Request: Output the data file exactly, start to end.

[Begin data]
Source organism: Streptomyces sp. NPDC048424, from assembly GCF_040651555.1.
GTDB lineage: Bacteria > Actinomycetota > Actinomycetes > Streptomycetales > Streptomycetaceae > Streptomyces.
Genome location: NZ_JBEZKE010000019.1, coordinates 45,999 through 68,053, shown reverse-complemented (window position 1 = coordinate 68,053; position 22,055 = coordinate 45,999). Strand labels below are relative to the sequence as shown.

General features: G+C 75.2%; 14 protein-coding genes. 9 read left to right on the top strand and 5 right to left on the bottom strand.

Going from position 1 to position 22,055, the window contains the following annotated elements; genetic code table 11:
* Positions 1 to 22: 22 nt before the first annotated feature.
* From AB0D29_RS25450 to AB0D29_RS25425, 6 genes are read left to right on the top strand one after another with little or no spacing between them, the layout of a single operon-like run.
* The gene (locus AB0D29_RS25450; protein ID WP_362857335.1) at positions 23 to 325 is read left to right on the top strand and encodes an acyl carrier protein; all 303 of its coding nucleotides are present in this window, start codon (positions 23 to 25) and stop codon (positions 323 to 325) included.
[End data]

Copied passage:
Source organism: Streptomyces sp. NPDC048424, from assembly GCF_040651555.1.
GTDB lineage: Bacteria > Actinomycetota > Actinomycetes > Streptomycetales > Streptomycetaceae > Streptomyces.
Genome location: NZ_JBEZKE010000019.1, coordinates 45,999 through 68,053, shown reverse-complemented (window position 1 = coordinate 68,053; position 22,055 = coordinate 45,999). Strand labels below are relative to the sequence as shown.

General features: G+C 75.2%; 14 protein-coding genes. 9 read left to right on the top strand and 5 right to left on the bottom strand.

Going from position 1 to position 22,055, the window contains the following annotated elements; genetic code table 11:
* Positions 1 to 22: 22 nt before the first annotated feature.
* From AB0D29_RS25450 to AB0D29_RS25425, 6 genes are read left to right on the top strand one after another with little or no spacing between them, the layout of a single operon-like run.
* The gene (locus AB0D29_RS25450; protein ID WP_362857335.1) at positions 23 to 325 is read left to right on the top strand and encodes an acyl carrier protein; all 303 of its coding nucleotides are present in this window, start codon (positions 23 to 25) and stop codon (positions 323 to 325) included.